I Cooked Like a Roman!

For this post, here are a few things you ought to know about me:

  1. Outside of writing, I don’t have an ounce of artistic inclination.
  2. I’m not a cook. I mean, yes, I sometimes rearrange, mix, and heat food, but I don’t have any clue beyond the basic of basic skills.
  3. I could sustain myself easily on the same three or four go-to meals for my entire life. See points one and two, but basically, I’ve learned to enjoy eating the same thing over and over again as long as it gives me the protein, vegetables, and carbs I need.
  4. I live in Colorado. That’s a land locked state – a desert, at that! Seafood is not exactly in style around here.

Crystal challenged us to prepare a recipe from her Feast of Sorrow accompanying cookbook, and I decided to dive into the deep end. Why not take the opportunity and try to cook something I’d never otherwise? I chose the umbrian lentils with steamed mussels because it would combine a familiar ingredient – lentils – with a foreign – mussels.

One of the most fascinating aspects of Feast of Sorrow for me were the details of how Apicius acquired the ingredients for his recipes. Sometimes he traveled; sometimes ingredients were imported. Some foods were grown; some foods they fished out of the ocean. When I started my hunt for the ingredients in the Lentil & Mussel dish, I felt a little like Apicius might have. I mean, if Apicius had had access to the internet and telephones to call local grocery stores. Okay, okay, so maybe my adventure wasn’t nearly as daring as Apicius, but I was breaking out of my comfort zone for sure.

Example: Did you know that fennel can be purchased as a fresh vegetable? I found it at my local Safeway labeled anise. I turned around to a Safeway produce guy who happened to be behind me, and asked if it was fennel. “Sure is,” he said and I was so proud of myself! Silly, I know, but I was, I really was proud.

Anise, aka fennel

The most unusual ingredient for me though was obviously the mussels. I even wondered if I could buy them here in dusty Colorado, or if I’d need to order them online. But sure enough, they were here, in my grocery’s fish department. The recipe called for four pounds, and I had to go to three stores to get that much!! Each time they bagged the mussels for me, they put a hole in it to “let them breathe.”

That’s when, dear reader, I had a bit of a panic. “Let them breathe?!” Oh, yeah – I remembered, belatedly – mussels have to be cooked alive! Silly land-locked me, I had completely forgotten this little fun fact. Later, as I washed them in my sink, I handled them tentatively, as if one of them had teeth and would open up their little shells to bite my murderous hands. My partner was rolling his eyes at me by this point. “Think of them as plants,” he chided.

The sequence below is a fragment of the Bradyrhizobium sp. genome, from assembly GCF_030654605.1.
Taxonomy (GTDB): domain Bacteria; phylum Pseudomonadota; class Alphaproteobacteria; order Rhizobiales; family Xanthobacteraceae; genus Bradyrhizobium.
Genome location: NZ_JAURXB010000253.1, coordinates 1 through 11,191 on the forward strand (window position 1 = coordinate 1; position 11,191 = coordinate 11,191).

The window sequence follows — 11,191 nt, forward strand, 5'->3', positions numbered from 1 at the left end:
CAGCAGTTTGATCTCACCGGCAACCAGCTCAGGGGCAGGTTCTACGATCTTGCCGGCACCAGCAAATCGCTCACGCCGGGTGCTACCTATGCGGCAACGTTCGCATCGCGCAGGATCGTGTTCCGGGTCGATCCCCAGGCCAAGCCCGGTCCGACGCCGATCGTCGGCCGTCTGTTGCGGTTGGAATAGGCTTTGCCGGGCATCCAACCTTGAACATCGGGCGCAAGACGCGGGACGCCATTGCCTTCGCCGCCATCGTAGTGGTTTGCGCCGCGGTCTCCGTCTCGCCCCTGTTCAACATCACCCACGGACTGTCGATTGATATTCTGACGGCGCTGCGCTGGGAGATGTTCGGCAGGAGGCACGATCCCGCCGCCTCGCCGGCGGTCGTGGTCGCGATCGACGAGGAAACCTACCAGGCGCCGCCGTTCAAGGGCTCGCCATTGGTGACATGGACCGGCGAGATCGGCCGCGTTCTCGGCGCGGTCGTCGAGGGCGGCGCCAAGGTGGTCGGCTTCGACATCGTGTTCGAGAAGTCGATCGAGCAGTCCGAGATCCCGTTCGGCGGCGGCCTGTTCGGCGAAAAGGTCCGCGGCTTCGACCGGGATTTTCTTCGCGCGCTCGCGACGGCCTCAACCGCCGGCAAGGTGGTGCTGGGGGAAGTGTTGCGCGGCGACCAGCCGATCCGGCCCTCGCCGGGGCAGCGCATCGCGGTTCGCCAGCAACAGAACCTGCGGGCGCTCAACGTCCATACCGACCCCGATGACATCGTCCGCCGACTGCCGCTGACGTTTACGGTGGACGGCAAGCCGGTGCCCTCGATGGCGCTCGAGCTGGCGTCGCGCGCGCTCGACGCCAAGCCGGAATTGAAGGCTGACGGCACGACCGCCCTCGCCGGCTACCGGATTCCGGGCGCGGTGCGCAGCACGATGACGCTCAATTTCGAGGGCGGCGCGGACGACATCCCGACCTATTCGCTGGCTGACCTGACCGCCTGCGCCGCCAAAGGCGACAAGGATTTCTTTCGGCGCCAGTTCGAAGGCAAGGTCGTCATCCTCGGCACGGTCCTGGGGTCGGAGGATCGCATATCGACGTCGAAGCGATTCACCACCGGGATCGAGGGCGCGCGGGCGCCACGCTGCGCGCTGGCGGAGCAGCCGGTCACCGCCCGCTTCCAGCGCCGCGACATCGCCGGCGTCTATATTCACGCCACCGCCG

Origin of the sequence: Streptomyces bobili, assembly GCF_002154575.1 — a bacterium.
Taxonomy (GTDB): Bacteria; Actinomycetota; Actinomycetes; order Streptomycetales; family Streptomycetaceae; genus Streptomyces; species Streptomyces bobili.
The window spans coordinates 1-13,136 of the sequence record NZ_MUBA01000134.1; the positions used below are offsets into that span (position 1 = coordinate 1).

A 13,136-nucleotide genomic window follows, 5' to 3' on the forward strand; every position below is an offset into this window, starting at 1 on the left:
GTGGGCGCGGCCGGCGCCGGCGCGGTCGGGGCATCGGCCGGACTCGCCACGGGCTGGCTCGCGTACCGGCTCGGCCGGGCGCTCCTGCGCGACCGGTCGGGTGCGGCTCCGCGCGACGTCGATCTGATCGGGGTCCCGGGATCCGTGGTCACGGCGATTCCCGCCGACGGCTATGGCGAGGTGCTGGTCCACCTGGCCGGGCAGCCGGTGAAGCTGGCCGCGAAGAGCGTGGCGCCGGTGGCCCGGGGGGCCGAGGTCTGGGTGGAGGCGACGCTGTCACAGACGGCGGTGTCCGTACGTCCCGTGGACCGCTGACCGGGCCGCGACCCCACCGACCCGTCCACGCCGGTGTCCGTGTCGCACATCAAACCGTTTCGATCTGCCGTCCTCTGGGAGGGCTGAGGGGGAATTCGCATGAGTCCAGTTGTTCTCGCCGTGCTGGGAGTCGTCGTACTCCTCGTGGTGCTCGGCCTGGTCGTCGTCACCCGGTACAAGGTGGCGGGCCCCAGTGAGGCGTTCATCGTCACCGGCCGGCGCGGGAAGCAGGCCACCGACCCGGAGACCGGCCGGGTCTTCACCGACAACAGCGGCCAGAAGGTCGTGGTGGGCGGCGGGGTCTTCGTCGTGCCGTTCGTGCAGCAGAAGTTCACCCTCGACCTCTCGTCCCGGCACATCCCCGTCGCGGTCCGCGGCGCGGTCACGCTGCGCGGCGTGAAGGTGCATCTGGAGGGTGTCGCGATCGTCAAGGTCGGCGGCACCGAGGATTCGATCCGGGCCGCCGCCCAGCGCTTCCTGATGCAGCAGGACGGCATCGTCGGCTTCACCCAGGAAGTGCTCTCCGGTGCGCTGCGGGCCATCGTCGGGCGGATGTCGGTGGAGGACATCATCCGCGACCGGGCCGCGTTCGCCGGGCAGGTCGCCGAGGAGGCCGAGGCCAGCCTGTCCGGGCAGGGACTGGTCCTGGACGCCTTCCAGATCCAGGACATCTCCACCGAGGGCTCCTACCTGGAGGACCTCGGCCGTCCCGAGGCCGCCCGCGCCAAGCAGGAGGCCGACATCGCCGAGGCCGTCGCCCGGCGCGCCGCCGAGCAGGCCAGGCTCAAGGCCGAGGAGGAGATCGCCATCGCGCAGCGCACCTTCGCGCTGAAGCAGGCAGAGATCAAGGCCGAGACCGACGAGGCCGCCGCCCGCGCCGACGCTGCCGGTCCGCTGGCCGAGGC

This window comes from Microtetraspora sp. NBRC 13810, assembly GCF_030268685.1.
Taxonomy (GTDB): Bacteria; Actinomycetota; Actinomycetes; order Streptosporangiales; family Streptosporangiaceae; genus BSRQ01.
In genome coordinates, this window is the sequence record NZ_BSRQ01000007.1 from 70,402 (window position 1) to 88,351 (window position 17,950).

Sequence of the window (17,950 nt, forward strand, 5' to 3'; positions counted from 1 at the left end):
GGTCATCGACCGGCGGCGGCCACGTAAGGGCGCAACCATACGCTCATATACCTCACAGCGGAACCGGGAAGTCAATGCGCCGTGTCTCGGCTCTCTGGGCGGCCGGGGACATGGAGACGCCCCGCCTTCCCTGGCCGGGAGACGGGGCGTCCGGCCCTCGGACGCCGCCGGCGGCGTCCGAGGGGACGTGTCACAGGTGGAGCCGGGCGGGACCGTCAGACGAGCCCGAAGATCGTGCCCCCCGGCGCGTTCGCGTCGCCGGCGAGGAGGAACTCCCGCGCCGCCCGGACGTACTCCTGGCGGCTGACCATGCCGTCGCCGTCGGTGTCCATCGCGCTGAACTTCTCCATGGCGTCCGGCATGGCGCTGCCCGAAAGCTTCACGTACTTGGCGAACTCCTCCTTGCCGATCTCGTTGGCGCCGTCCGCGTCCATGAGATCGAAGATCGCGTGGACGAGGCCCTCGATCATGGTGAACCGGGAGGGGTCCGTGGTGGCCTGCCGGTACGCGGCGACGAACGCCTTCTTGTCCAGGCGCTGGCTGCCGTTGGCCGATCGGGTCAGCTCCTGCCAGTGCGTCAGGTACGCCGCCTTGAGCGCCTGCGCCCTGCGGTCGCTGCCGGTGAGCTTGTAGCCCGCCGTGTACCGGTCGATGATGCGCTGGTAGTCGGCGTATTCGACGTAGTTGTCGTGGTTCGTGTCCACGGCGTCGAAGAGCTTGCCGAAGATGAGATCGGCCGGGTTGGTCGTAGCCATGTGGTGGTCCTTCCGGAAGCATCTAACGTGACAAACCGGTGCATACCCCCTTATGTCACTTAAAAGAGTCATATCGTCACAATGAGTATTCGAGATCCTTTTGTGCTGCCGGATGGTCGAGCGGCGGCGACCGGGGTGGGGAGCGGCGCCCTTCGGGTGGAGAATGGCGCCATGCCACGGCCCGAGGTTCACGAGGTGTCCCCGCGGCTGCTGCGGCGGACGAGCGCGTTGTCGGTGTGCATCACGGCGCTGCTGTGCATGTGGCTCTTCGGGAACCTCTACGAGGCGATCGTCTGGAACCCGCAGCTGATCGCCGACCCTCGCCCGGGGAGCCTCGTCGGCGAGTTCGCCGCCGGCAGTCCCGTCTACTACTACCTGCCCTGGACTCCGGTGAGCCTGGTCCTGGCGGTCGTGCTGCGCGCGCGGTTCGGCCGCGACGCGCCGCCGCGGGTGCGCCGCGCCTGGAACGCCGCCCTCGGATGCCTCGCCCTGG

Crystal’s beautiful cookbook pulled up on the laptop and ready to lead me

The first half of the recipe was the easy half, or at least the more familiar half. I was to cut up vegetables like carrots, celery, onion, and the fennel, caramelize them, and then add lentils to simmer. Easy!

I ground pepper, cumin, and coriander (fun!) and then started on the next aspect of the meal: the mussels. First I sauteed shallots and added in fresh spices like mint and bay leaves. (Another fun fact: Bay leaves are also called laurel leaves! Those wreaths they used to wear? Those are bay leaves!)

So far, all was going well. But then I was to add the mussels into the pot. Eeks! I don’t know why I’m squimish about these things but I’m sure being exposed so rarely to seafood has something to do with it. I was remiss in that I didn’t get a picture after I added the mussels. But I did it, I assure you. I cooked mussels for the very first time. I Googled “cooking mussels” of course to be sure I was doing it right, and that I wasn’t going to poison any of us with rotten meat.

Only a few minutes later, I had the finished product. I mixed the lentils with a honey/sweet apple vinegar which I thought was strange at first, but ended up being delicious. Then I placed the mussels on top of each bowl. Voila! (Oops sorry, that’s French.)

Oh, and I ate the mussels too! After I stopped being weirded out by them, they were quite tasty. My partner assured me it was quality protein, too.

Thank you, Crystal, for giving me the opportunity to break out of my comfort zone! This was really fun, and it was cool to reflect back on what I learned about ancient Roman cooking as I read Feast of Sorrow.

The following two tabs change content below.
Lynn Hall is a memoirist, activist in the movement to end sexual violence, ultra-runner, and crazy cat lady. Her memoir, CAGED EYES: AN AIR FORCE CADET’S STORY OF RAPE AND RESILIENCE, was published by Beacon Press in February 2017. Her writing has previously appeared in the New York Times, The LA Times, Hippocampus Magazine, The Sexual Assault Report, The Manifest-Station, Signs: Journal of Women in Culture and Society, and elsewhere. In the summers, Lynn copes with publication anxiety by spending too many days in the Colorado mountains, and in the winters, with pans of brownies. She lives in Boulder with her partner and their 23 cats. Just kidding…she only has five.